Choice of Law Provisions Bar NFL Player’s Workers’ Compensation Claims

A group of 15 former National Football League (NFL) players, including former Buffalo Bills defensive end Aaron Schobel, have asked the California Northern District Court to overturn a ruling of an arbitrator who concluded that players could not file for workers’ compensation in California due to choice of law provisions in their contracts.  The defendants include the NFL, the Buffalo Bills, and the New York Giants.

Under California law, players who have played at least one or more football games in California (even though they were not members of a California-based team) may have a sufficient basis to file a jurisdictionally-proper claim for workers’ compensation.  As California permits claims for repeated trauma that occur over time, and as more becomes known with respect to the long-term nature of head injuries suffered by former NFL players, California is a potential destination for claims stemming from older football injuries.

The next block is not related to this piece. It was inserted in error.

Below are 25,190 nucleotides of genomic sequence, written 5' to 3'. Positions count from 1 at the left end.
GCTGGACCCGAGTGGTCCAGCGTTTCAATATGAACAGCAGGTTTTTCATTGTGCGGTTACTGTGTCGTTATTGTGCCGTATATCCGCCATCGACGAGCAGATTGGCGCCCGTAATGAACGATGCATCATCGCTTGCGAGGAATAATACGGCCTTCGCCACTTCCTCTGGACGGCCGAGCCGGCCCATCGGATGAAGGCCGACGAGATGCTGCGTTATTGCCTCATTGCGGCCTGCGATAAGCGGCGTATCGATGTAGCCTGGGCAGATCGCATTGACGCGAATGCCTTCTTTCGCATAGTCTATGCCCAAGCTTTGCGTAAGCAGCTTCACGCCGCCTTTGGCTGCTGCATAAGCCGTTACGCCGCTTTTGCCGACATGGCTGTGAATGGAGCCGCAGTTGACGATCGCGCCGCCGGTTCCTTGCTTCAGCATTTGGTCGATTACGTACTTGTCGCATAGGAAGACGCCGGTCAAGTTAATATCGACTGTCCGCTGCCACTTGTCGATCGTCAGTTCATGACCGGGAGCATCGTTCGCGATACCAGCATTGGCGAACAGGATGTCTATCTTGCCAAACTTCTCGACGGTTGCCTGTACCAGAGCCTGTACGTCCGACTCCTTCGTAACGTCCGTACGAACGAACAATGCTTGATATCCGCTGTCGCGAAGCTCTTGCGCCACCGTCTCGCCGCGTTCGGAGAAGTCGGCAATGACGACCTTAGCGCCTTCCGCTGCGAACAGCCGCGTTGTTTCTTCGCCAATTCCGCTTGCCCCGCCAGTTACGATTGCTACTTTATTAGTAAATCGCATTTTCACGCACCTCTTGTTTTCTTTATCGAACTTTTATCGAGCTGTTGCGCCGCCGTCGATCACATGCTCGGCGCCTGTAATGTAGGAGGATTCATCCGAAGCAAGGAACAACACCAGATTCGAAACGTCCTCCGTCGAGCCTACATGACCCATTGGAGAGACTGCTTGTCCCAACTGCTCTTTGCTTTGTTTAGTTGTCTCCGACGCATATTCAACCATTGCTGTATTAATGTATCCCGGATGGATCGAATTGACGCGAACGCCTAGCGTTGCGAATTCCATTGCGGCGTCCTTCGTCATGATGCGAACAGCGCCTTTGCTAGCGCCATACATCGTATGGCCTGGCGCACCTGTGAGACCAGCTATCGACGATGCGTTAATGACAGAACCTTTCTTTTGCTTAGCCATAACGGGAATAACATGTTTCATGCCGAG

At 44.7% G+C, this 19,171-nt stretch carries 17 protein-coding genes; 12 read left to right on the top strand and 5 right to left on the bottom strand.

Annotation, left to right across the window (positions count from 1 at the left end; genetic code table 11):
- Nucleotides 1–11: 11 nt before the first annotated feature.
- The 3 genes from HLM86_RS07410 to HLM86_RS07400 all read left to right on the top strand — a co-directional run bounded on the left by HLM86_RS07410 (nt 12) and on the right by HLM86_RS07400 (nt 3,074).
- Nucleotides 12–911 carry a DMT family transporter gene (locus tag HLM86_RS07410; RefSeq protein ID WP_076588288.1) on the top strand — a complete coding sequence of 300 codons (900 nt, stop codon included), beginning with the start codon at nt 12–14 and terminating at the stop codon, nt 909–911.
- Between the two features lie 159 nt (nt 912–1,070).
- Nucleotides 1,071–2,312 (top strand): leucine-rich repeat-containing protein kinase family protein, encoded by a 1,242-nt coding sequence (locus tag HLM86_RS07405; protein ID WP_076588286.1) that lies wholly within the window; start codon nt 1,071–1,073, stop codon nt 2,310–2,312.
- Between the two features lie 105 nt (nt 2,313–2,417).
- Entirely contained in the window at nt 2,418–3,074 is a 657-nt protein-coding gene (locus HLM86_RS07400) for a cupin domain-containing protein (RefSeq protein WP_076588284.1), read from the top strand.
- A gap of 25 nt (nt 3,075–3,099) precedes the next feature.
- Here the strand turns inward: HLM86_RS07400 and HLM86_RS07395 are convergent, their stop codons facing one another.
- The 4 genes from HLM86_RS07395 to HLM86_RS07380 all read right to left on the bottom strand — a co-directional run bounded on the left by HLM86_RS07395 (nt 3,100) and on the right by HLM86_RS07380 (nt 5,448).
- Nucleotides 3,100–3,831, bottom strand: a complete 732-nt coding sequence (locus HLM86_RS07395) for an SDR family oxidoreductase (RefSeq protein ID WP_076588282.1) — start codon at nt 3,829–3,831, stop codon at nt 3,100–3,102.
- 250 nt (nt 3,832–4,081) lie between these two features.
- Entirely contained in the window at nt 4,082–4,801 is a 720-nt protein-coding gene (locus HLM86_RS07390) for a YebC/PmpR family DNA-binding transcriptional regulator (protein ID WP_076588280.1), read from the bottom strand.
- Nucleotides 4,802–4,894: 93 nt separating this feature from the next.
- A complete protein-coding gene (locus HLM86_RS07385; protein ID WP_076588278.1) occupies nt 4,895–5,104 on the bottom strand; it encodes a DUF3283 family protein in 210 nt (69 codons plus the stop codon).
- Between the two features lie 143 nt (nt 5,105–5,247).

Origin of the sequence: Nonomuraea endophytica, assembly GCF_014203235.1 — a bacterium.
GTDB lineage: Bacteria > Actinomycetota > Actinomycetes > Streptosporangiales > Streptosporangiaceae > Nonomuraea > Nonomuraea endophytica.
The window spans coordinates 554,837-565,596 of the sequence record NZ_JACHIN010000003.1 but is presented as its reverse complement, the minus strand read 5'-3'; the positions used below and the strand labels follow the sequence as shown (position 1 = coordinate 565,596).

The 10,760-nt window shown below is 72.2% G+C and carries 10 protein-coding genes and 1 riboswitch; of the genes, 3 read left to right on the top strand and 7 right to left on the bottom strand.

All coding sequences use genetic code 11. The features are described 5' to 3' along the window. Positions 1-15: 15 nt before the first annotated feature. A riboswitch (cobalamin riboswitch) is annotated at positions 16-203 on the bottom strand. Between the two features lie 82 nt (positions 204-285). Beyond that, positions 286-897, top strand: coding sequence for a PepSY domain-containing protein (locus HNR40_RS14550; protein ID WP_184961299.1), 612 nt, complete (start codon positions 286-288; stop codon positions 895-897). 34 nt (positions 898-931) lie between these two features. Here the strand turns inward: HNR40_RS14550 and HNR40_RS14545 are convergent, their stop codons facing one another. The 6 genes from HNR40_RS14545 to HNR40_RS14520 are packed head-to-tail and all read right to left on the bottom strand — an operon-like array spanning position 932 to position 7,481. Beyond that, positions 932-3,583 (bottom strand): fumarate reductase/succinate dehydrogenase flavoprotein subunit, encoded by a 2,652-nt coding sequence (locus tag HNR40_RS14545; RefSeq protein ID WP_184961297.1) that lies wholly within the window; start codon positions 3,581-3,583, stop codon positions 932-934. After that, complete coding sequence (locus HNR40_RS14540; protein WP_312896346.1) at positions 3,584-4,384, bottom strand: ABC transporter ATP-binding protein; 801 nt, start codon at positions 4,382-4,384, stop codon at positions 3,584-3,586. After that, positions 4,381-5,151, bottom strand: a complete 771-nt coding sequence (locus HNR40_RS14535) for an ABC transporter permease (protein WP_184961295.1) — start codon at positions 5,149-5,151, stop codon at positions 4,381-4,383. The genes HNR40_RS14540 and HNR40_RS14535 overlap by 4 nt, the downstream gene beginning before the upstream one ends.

In this set of particular claims, however, the issue is one of choice of law.  Arbitrator Michael Beck has concluded that the players at issue had signed contracts with choice of law provisions that prohibit filing suit in California.

The players, however, allege that the matter of Matthews v. National Football League Management Council, a recent Ninth Circuit decision, requires reversal of the arbitrator’s decision as against California public policy.  In the case, Bruce Matthews, a former NFL player alleged sustained an injury while playing football without specifically alleging that he sustained an injury in California.  There, the Ninth Circuit relied on prior precedent in stating that

[t]o establish that the arbitration award [denying Matthews’ claim] here violates California policy, Matthews must show that his workers’ compensation claim comes within the scope of California’s workers’ compensation regime.

Both injured former NFL players and NFL management would do well to follow the results of this claim, which will further define the ability of an injured current or former football player to seek workers’ compensation in the State of California regardless of any choice of law provisions in their contracts.

For more, see: Schobel et al v. National Football League Management Council et al

 

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